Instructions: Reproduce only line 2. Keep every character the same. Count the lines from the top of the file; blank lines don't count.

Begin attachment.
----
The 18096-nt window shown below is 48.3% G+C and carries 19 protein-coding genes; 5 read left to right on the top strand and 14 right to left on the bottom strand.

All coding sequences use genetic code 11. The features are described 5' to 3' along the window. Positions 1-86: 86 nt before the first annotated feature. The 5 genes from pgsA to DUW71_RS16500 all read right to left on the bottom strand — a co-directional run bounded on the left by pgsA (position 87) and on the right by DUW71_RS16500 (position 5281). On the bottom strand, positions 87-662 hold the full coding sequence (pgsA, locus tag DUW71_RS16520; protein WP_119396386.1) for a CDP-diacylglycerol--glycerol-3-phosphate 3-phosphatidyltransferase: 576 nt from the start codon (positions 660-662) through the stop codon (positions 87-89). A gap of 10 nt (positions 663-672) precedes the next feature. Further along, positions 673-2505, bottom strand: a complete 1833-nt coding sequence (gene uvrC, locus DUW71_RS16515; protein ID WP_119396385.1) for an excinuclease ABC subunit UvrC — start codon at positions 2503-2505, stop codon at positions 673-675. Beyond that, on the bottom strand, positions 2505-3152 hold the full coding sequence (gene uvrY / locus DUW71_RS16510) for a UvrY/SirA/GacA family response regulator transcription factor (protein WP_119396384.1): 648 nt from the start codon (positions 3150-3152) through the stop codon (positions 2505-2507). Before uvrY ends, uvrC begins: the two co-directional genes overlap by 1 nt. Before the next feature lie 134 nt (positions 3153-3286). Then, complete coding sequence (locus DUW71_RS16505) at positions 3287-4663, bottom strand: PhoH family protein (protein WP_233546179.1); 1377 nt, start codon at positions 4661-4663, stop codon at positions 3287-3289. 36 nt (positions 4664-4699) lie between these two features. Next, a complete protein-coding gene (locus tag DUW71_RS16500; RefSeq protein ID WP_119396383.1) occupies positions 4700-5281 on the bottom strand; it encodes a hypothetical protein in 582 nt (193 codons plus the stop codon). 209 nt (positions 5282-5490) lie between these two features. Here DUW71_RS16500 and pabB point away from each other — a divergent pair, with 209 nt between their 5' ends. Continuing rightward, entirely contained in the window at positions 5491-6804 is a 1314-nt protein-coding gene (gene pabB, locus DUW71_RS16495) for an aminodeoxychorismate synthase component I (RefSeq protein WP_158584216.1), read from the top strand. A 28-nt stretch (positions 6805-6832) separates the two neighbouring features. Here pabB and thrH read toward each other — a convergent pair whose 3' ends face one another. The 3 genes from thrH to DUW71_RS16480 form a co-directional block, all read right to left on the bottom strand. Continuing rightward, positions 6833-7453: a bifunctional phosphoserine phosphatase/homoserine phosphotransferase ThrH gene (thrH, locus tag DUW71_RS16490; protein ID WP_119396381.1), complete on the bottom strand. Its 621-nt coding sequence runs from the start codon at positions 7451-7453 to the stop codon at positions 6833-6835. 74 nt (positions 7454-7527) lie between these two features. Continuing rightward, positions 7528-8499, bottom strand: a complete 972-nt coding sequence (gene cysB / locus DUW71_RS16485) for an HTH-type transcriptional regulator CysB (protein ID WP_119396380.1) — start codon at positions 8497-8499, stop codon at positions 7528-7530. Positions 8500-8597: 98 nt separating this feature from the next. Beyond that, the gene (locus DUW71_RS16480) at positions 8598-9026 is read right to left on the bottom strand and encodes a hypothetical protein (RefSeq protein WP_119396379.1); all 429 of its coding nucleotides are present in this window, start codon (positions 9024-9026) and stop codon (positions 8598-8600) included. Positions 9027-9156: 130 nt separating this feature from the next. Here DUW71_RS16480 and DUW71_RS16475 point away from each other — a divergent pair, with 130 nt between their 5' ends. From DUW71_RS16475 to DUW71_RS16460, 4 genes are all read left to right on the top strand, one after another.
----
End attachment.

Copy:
All coding sequences use genetic code 11. The features are described 5' to 3' along the window. Positions 1-86: 86 nt before the first annotated feature. The 5 genes from pgsA to DUW71_RS16500 all read right to left on the bottom strand — a co-directional run bounded on the left by pgsA (position 87) and on the right by DUW71_RS16500 (position 5281). On the bottom strand, positions 87-662 hold the full coding sequence (pgsA, locus tag DUW71_RS16520; protein WP_119396386.1) for a CDP-diacylglycerol--glycerol-3-phosphate 3-phosphatidyltransferase: 576 nt from the start codon (positions 660-662) through the stop codon (positions 87-89). A gap of 10 nt (positions 663-672) precedes the next feature. Further along, positions 673-2505, bottom strand: a complete 1833-nt coding sequence (gene uvrC, locus DUW71_RS16515; protein ID WP_119396385.1) for an excinuclease ABC subunit UvrC — start codon at positions 2503-2505, stop codon at positions 673-675. Beyond that, on the bottom strand, positions 2505-3152 hold the full coding sequence (gene uvrY / locus DUW71_RS16510) for a UvrY/SirA/GacA family response regulator transcription factor (protein WP_119396384.1): 648 nt from the start codon (positions 3150-3152) through the stop codon (positions 2505-2507). Before uvrY ends, uvrC begins: the two co-directional genes overlap by 1 nt. Before the next feature lie 134 nt (positions 3153-3286). Then, complete coding sequence (locus DUW71_RS16505) at positions 3287-4663, bottom strand: PhoH family protein (protein WP_233546179.1); 1377 nt, start codon at positions 4661-4663, stop codon at positions 3287-3289. 36 nt (positions 4664-4699) lie between these two features. Next, a complete protein-coding gene (locus tag DUW71_RS16500; RefSeq protein ID WP_119396383.1) occupies positions 4700-5281 on the bottom strand; it encodes a hypothetical protein in 582 nt (193 codons plus the stop codon). 209 nt (positions 5282-5490) lie between these two features. Here DUW71_RS16500 and pabB point away from each other — a divergent pair, with 209 nt between their 5' ends. Continuing rightward, entirely contained in the window at positions 5491-6804 is a 1314-nt protein-coding gene (gene pabB, locus DUW71_RS16495) for an aminodeoxychorismate synthase component I (RefSeq protein WP_158584216.1), read from the top strand. A 28-nt stretch (positions 6805-6832) separates the two neighbouring features. Here pabB and thrH read toward each other — a convergent pair whose 3' ends face one another. The 3 genes from thrH to DUW71_RS16480 form a co-directional block, all read right to left on the bottom strand. Continuing rightward, positions 6833-7453: a bifunctional phosphoserine phosphatase/homoserine phosphotransferase ThrH gene (thrH, locus tag DUW71_RS16490; protein ID WP_119396381.1), complete on the bottom strand. Its 621-nt coding sequence runs from the start codon at positions 7451-7453 to the stop codon at positions 6833-6835. 74 nt (positions 7454-7527) lie between these two features. Continuing rightward, positions 7528-8499, bottom strand: a complete 972-nt coding sequence (gene cysB / locus DUW71_RS16485) for an HTH-type transcriptional regulator CysB (protein ID WP_119396380.1) — start codon at positions 8497-8499, stop codon at positions 7528-7530. Positions 8500-8597: 98 nt separating this feature from the next. Beyond that, the gene (locus DUW71_RS16480) at positions 8598-9026 is read right to left on the bottom strand and encodes a hypothetical protein (RefSeq protein WP_119396379.1); all 429 of its coding nucleotides are present in this window, start codon (positions 9024-9026) and stop codon (positions 8598-8600) included. Positions 9027-9156: 130 nt separating this feature from the next. Here DUW71_RS16480 and DUW71_RS16475 point away from each other — a divergent pair, with 130 nt between their 5' ends. From DUW71_RS16475 to DUW71_RS16460, 4 genes are all read left to right on the top strand, one after another.